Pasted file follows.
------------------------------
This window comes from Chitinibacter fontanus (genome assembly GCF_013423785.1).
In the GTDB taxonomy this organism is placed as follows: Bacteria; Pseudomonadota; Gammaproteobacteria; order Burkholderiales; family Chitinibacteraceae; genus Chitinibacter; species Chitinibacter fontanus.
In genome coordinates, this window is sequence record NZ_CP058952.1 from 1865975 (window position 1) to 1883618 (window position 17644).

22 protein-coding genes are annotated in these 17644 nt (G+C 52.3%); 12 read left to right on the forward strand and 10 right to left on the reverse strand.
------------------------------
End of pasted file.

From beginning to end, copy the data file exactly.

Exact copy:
This window comes from Chitinibacter fontanus (genome assembly GCF_013423785.1).
In the GTDB taxonomy this organism is placed as follows: Bacteria; Pseudomonadota; Gammaproteobacteria; order Burkholderiales; family Chitinibacteraceae; genus Chitinibacter; species Chitinibacter fontanus.
In genome coordinates, this window is sequence record NZ_CP058952.1 from 1865975 (window position 1) to 1883618 (window position 17644).

22 protein-coding genes are annotated in these 17644 nt (G+C 52.3%); 12 read left to right on the forward strand and 10 right to left on the reverse strand.